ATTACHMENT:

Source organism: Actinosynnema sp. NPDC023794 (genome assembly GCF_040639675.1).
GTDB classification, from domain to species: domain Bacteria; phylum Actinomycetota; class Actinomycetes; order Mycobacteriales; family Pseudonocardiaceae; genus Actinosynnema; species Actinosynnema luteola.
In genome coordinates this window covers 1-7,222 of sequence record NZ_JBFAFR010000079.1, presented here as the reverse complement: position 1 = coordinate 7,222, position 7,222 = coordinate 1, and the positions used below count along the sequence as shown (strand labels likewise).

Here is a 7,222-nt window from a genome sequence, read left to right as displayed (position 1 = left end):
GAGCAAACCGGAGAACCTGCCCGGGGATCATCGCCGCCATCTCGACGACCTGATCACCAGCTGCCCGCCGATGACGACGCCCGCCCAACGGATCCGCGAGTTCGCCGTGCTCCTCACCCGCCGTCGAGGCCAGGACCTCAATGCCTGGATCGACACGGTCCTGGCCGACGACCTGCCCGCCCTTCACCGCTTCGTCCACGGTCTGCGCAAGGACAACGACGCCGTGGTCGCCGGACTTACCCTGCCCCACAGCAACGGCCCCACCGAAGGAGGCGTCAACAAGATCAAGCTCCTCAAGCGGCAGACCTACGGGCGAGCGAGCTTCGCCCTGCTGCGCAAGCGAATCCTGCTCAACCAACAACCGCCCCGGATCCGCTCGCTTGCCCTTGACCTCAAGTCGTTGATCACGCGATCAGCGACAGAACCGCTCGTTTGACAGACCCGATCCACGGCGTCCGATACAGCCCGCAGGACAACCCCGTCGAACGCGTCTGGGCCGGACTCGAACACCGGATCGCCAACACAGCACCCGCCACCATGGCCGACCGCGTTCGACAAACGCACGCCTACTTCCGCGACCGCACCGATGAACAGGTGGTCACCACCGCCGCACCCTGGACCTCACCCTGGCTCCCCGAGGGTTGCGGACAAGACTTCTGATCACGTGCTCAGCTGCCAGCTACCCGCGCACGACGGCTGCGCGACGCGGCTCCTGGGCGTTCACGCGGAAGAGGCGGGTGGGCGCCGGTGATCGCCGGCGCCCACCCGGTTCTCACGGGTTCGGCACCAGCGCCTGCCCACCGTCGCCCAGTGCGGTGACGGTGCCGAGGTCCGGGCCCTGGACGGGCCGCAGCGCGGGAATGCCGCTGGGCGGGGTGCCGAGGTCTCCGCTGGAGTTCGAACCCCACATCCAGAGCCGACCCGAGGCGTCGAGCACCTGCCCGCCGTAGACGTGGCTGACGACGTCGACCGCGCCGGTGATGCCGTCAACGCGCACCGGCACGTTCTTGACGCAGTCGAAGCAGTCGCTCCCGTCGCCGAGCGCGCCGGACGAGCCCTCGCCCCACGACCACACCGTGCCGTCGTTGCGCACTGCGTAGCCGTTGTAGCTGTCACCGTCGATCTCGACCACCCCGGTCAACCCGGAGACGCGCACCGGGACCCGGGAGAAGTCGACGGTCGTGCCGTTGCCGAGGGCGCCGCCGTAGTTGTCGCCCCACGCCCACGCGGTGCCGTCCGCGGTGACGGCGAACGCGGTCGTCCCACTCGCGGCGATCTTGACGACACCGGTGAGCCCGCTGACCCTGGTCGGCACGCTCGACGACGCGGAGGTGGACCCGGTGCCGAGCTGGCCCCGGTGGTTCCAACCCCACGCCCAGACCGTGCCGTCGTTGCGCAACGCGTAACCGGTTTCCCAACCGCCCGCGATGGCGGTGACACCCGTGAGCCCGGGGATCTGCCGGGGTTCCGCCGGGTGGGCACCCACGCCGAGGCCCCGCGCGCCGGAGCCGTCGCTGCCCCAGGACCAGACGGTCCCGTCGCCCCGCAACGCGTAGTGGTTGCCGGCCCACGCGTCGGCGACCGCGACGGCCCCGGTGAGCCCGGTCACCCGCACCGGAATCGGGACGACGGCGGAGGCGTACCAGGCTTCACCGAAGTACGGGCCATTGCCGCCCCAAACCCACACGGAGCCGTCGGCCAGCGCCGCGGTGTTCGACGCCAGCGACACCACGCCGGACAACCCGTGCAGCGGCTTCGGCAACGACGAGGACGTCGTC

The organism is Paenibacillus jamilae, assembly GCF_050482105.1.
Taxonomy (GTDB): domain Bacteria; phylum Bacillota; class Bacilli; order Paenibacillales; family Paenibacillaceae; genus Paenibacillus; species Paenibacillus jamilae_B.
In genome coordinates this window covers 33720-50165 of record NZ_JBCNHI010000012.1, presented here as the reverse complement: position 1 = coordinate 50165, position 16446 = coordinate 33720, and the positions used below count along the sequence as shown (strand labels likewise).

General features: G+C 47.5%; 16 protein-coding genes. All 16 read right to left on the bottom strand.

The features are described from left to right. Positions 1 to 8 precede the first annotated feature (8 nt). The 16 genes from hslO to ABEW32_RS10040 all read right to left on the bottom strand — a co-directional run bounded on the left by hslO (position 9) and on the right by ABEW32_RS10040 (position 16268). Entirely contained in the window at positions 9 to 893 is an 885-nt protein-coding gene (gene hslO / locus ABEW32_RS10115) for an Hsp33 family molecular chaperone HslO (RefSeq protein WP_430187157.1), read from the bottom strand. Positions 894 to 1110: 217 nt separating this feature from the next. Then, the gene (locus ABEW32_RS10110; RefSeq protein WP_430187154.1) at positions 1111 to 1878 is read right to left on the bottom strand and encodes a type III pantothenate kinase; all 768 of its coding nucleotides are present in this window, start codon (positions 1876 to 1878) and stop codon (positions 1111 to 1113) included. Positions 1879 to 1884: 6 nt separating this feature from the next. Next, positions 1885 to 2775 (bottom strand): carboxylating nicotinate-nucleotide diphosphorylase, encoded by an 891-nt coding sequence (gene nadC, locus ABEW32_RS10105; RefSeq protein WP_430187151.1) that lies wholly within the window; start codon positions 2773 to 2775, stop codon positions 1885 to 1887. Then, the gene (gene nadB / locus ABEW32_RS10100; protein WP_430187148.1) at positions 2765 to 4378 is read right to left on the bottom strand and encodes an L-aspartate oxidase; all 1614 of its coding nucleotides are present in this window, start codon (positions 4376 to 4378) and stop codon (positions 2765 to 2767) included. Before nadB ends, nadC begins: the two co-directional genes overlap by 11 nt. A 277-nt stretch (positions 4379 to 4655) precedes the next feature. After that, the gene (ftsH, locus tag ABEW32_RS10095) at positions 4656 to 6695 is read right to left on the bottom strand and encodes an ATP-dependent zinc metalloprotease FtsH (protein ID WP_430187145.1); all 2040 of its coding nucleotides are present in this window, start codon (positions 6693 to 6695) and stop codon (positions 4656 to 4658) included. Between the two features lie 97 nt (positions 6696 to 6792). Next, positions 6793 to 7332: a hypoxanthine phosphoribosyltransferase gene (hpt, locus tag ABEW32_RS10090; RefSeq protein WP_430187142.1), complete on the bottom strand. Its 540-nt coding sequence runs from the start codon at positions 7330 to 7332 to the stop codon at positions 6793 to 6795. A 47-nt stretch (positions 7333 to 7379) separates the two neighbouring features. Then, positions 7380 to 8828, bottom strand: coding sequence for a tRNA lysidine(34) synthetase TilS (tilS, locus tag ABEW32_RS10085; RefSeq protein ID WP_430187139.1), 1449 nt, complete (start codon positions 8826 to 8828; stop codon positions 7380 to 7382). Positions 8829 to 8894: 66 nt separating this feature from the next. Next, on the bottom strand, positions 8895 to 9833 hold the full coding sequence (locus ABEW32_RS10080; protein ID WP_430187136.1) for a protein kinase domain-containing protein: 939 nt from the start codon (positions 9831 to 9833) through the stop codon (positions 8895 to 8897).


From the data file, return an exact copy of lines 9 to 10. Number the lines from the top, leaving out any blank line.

General features: G+C 47.5%; 16 protein-coding genes. All 16 read right to left on the bottom strand.

The features are described from left to right. Positions 1 to 8 precede the first annotated feature (8 nt). The 16 genes from hslO to ABEW32_RS10040 all read right to left on the bottom strand — a co-directional run bounded on the left by hslO (position 9) and on the right by ABEW32_RS10040 (position 16268). Entirely contained in the window at positions 9 to 893 is an 885-nt protein-coding gene (gene hslO / locus ABEW32_RS10115) for an Hsp33 family molecular chaperone HslO (RefSeq protein WP_430187157.1), read from the bottom strand. Positions 894 to 1110: 217 nt separating this feature from the next. Then, the gene (locus ABEW32_RS10110; RefSeq protein WP_430187154.1) at positions 1111 to 1878 is read right to left on the bottom strand and encodes a type III pantothenate kinase; all 768 of its coding nucleotides are present in this window, start codon (positions 1876 to 1878) and stop codon (positions 1111 to 1113) included. Positions 1879 to 1884: 6 nt separating this feature from the next. Next, positions 1885 to 2775 (bottom strand): carboxylating nicotinate-nucleotide diphosphorylase, encoded by an 891-nt coding sequence (gene nadC, locus ABEW32_RS10105; RefSeq protein WP_430187151.1) that lies wholly within the window; start codon positions 2773 to 2775, stop codon positions 1885 to 1887. Then, the gene (gene nadB / locus ABEW32_RS10100; protein WP_430187148.1) at positions 2765 to 4378 is read right to left on the bottom strand and encodes an L-aspartate oxidase; all 1614 of its coding nucleotides are present in this window, start codon (positions 4376 to 4378) and stop codon (positions 2765 to 2767) included. Before nadB ends, nadC begins: the two co-directional genes overlap by 11 nt. A 277-nt stretch (positions 4379 to 4655) precedes the next feature. After that, the gene (ftsH, locus tag ABEW32_RS10095) at positions 4656 to 6695 is read right to left on the bottom strand and encodes an ATP-dependent zinc metalloprotease FtsH (protein ID WP_430187145.1); all 2040 of its coding nucleotides are present in this window, start codon (positions 6693 to 6695) and stop codon (positions 4656 to 4658) included. Between the two features lie 97 nt (positions 6696 to 6792). Next, positions 6793 to 7332: a hypoxanthine phosphoribosyltransferase gene (hpt, locus tag ABEW32_RS10090; RefSeq protein WP_430187142.1), complete on the bottom strand. Its 540-nt coding sequence runs from the start codon at positions 7330 to 7332 to the stop codon at positions 6793 to 6795. A 47-nt stretch (positions 7333 to 7379) separates the two neighbouring features. Then, positions 7380 to 8828, bottom strand: coding sequence for a tRNA lysidine(34) synthetase TilS (tilS, locus tag ABEW32_RS10085; RefSeq protein ID WP_430187139.1), 1449 nt, complete (start codon positions 8826 to 8828; stop codon positions 7380 to 7382). Positions 8829 to 8894: 66 nt separating this feature from the next. Next, on the bottom strand, positions 8895 to 9833 hold the full coding sequence (locus ABEW32_RS10080; protein ID WP_430187136.1) for a protein kinase domain-containing protein: 939 nt from the start codon (positions 9831 to 9833) through the stop codon (positions 8895 to 8897).